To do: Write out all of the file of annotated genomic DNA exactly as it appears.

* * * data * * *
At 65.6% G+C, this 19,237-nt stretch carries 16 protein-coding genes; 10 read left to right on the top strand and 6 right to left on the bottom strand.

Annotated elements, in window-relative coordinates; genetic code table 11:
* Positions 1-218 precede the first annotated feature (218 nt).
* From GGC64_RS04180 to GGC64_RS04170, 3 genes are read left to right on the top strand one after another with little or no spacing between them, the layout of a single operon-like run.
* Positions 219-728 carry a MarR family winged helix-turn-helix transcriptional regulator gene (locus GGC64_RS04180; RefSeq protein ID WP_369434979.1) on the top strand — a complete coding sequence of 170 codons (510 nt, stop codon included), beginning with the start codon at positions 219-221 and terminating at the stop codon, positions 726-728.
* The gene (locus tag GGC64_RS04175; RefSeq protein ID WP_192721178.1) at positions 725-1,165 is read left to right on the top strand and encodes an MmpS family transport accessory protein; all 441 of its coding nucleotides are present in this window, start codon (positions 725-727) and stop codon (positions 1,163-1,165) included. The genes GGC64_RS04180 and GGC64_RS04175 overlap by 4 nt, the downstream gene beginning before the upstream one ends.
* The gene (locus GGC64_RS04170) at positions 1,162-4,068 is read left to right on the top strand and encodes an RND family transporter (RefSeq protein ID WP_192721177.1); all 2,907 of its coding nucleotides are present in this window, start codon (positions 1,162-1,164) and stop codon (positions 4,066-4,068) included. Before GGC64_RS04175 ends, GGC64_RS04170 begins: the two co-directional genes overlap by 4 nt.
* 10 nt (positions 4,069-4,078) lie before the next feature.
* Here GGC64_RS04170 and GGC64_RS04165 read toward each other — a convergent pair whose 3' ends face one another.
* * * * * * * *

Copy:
At 65.6% G+C, this 19,237-nt stretch carries 16 protein-coding genes; 10 read left to right on the top strand and 6 right to left on the bottom strand.

Annotated elements, in window-relative coordinates; genetic code table 11:
* Positions 1-218 precede the first annotated feature (218 nt).
* From GGC64_RS04180 to GGC64_RS04170, 3 genes are read left to right on the top strand one after another with little or no spacing between them, the layout of a single operon-like run.
* Positions 219-728 carry a MarR family winged helix-turn-helix transcriptional regulator gene (locus GGC64_RS04180; RefSeq protein ID WP_369434979.1) on the top strand — a complete coding sequence of 170 codons (510 nt, stop codon included), beginning with the start codon at positions 219-221 and terminating at the stop codon, positions 726-728.
* The gene (locus tag GGC64_RS04175; RefSeq protein ID WP_192721178.1) at positions 725-1,165 is read left to right on the top strand and encodes an MmpS family transport accessory protein; all 441 of its coding nucleotides are present in this window, start codon (positions 725-727) and stop codon (positions 1,163-1,165) included. The genes GGC64_RS04180 and GGC64_RS04175 overlap by 4 nt, the downstream gene beginning before the upstream one ends.
* The gene (locus GGC64_RS04170) at positions 1,162-4,068 is read left to right on the top strand and encodes an RND family transporter (RefSeq protein ID WP_192721177.1); all 2,907 of its coding nucleotides are present in this window, start codon (positions 1,162-1,164) and stop codon (positions 4,066-4,068) included. Before GGC64_RS04175 ends, GGC64_RS04170 begins: the two co-directional genes overlap by 4 nt.
* 10 nt (positions 4,069-4,078) lie before the next feature.
* Here GGC64_RS04170 and GGC64_RS04165 read toward each other — a convergent pair whose 3' ends face one another.